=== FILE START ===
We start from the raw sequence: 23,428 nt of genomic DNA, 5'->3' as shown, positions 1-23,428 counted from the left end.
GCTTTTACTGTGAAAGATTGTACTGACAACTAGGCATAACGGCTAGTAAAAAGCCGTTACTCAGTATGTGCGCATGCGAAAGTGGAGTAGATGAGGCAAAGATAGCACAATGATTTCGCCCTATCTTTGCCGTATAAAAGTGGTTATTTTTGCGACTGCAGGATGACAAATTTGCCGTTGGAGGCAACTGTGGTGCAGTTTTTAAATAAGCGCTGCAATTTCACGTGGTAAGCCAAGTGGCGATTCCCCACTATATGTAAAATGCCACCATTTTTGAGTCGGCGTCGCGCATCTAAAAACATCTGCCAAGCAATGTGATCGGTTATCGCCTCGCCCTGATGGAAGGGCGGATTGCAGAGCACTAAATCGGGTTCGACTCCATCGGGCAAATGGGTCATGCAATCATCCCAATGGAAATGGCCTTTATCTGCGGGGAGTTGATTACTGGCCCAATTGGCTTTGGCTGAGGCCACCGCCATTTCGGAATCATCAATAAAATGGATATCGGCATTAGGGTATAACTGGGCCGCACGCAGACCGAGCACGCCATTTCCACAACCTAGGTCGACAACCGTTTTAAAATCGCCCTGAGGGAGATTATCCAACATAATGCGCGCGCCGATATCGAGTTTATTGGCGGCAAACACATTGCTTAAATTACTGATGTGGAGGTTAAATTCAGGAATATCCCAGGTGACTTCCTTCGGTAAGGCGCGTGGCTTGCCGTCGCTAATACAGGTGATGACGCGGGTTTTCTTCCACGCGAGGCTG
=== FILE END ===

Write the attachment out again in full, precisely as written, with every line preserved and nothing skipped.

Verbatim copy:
We start from the raw sequence: 23,428 nt of genomic DNA, 5'->3' as shown, positions 1-23,428 counted from the left end.
GCTTTTACTGTGAAAGATTGTACTGACAACTAGGCATAACGGCTAGTAAAAAGCCGTTACTCAGTATGTGCGCATGCGAAAGTGGAGTAGATGAGGCAAAGATAGCACAATGATTTCGCCCTATCTTTGCCGTATAAAAGTGGTTATTTTTGCGACTGCAGGATGACAAATTTGCCGTTGGAGGCAACTGTGGTGCAGTTTTTAAATAAGCGCTGCAATTTCACGTGGTAAGCCAAGTGGCGATTCCCCACTATATGTAAAATGCCACCATTTTTGAGTCGGCGTCGCGCATCTAAAAACATCTGCCAAGCAATGTGATCGGTTATCGCCTCGCCCTGATGGAAGGGCGGATTGCAGAGCACTAAATCGGGTTCGACTCCATCGGGCAAATGGGTCATGCAATCATCCCAATGGAAATGGCCTTTATCTGCGGGGAGTTGATTACTGGCCCAATTGGCTTTGGCTGAGGCCACCGCCATTTCGGAATCATCAATAAAATGGATATCGGCATTAGGGTATAACTGGGCCGCACGCAGACCGAGCACGCCATTTCCACAACCTAGGTCGACAACCGTTTTAAAATCGCCCTGAGGGAGATTATCCAACATAATGCGCGCGCCGATATCGAGTTTATTGGCGGCAAACACATTGCTTAAATTACTGATGTGGAGGTTAAATTCAGGAATATCCCAGGTGACTTCCTTCGGTAAGGCGCGTGGCTTGCCGTCGCTAATACAGGTGATGACGCGGGTTTTCTTCCACGCGAGGCTG